Directions: From U.S. Hwy. 17-State Road 100, turn south on Moseley Avenue then east on Twigg Street. Park entrance will be on your right.

Angel's Diner
209 Reid Street, Palatka
386-325-3927
Directions: In downtown Palatka. Reid Street also is U.S. Hwy 17-State Road 100. Angel's is on the south side of Reid Street, between 2nd and 3rd Streets.

Elsie Bell's Antique Mall
111 North 4th Street, Palatka
386-329-9669
Directions: In downtown Palatka. Turn south off Reid Street (also U.S. Hwy 17-State Road 100). Shop is on left, across from Putnam County Courthouse.

Continue reading Find a Horticultural Haven in Ravine Gardens State Park »

Photo: YURT, Torreya State Park, Bristol

Visitors looking for an alternative to the traditional camping route can book Torreya State Park’s 20-foot domed Year-round Universal Recreation Tent (YURT).

Continue reading Photo: YURT, Torreya State Park, Bristol »

Photo: High bluffs at Torreya State Park, Bristol

The high bluffs at Torreya State Park provide brilliant views of the Apalachicola River.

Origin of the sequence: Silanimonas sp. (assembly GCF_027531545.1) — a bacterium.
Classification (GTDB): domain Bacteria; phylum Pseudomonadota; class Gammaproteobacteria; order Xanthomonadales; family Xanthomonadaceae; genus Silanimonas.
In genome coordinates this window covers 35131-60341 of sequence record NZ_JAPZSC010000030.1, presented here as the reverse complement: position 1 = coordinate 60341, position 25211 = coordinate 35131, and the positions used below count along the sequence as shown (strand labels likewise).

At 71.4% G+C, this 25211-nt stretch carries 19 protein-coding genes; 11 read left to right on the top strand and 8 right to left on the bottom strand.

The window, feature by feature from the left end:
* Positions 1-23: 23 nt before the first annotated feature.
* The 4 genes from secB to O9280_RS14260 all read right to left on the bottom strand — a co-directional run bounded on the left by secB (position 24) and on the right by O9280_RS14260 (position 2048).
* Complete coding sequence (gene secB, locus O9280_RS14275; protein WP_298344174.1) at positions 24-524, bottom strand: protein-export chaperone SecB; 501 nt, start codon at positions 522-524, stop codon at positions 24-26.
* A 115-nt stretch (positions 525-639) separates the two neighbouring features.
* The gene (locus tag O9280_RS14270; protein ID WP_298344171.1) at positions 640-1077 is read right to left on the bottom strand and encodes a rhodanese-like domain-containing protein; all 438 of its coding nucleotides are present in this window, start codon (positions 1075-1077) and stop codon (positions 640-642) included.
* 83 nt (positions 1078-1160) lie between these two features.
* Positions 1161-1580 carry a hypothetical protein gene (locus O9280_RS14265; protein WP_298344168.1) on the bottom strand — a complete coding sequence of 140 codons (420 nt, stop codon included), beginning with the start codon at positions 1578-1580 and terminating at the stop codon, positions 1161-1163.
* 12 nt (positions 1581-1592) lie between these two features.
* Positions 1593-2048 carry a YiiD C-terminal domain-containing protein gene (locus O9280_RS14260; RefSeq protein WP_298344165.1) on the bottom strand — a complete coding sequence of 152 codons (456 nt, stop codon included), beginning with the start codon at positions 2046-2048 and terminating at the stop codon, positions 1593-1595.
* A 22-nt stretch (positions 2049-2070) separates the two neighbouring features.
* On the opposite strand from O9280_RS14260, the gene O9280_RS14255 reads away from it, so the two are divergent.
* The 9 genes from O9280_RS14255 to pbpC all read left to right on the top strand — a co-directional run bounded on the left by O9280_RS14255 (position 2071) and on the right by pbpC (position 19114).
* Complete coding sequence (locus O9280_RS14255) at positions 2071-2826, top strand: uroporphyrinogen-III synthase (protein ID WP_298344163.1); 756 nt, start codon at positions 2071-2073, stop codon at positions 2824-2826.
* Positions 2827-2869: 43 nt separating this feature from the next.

Continue reading Photo: High bluffs at Torreya State Park, Bristol »

Look, Up in the Sky! It's a Bird! It's a Plane! It's a… Water-Ski Cable?

Picture yourself on a ramp close to the water, skis on your feet, a tow-rope in your hand. Suddenly, you're jerked into the water by an overhead cable circling a small lake at 20 miles an hour. You wobble a bit until you get the hang of it – so to speak – but, pretty soon, you're bouncing along the surface and looking forward to your first trick or jump.

You've just been introduced to cable skiing, a hybrid of surfing, skiing and wakeboarding that's the newest wave on the water.

Accomplished cable-skiers can do spins, flips and twists, and they can soar 10 feet above the water while rotating a wakeboard over their heads in a thrilling maneuver called a front roll.
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One of the best places to try cable skiing is at Ski Rixen USA, in Deerfield Beach's Quiet Waters Park. The 2,700-foot oval course is said to be the longest of any of the 10 cable ski operations in the United States. Riders get a full minute and a half of ski-time as they complete one circuit.

"We don't have this in Seattle," said Mike Gelb, a professor of chemistry at the University of Washington, who made a stop at Ski Rixen during a recent business trip. "It's a thing I like to do that I can't do at home."

Cable-skiing equipment is adapted from snow ski lifts. The cable turns on giant horizontal wheels suspended on towers 20 feet over the water at each turn in the oval. Attached to the cable are eight to 10 leads, fastened to tow bars that skiers grab.